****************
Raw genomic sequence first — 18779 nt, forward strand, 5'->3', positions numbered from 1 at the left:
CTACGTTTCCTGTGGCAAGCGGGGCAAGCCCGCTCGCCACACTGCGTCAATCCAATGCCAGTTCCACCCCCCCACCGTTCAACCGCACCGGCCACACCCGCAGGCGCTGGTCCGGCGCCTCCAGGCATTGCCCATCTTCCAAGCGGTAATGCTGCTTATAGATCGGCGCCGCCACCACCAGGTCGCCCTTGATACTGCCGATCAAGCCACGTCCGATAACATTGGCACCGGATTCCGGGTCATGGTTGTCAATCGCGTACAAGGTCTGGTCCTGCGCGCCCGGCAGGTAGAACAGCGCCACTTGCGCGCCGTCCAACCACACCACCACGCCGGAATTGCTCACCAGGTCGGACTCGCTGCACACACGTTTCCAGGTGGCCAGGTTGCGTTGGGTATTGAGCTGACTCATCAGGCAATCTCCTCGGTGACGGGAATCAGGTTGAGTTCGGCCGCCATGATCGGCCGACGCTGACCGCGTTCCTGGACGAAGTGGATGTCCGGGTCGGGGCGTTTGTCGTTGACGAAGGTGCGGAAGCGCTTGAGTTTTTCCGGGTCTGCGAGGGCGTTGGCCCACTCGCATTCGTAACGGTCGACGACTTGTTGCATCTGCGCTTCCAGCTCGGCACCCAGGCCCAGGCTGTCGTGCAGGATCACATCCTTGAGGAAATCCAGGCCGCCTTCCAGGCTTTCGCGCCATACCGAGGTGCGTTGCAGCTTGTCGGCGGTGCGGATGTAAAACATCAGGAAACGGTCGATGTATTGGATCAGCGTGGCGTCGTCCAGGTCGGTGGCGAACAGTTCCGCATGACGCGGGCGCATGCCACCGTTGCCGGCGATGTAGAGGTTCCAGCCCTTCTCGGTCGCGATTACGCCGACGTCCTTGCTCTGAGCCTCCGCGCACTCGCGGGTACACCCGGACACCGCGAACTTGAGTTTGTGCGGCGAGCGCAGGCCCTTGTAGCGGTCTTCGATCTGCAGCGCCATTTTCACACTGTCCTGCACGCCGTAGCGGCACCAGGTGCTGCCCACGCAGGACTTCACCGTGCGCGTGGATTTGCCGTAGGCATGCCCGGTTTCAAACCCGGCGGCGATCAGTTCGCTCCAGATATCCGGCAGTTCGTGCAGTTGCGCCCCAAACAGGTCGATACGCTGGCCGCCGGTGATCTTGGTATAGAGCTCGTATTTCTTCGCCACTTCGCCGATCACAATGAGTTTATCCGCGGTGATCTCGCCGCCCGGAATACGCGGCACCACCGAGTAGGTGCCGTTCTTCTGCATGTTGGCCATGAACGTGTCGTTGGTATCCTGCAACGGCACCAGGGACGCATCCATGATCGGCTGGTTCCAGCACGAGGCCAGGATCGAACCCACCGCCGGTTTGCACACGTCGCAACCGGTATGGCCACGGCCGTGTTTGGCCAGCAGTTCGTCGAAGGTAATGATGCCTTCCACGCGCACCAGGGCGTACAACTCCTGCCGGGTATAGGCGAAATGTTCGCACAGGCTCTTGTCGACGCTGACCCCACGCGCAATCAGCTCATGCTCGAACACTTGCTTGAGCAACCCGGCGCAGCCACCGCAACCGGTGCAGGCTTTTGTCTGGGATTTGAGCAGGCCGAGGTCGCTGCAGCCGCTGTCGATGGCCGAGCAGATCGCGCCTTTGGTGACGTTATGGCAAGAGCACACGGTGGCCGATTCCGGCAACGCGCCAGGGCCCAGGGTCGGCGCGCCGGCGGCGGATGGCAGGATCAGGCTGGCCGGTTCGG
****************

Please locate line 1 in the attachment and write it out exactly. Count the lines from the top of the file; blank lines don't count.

Raw genomic sequence first — 18779 nt, forward strand, 5'->3', positions numbered from 1 at the left: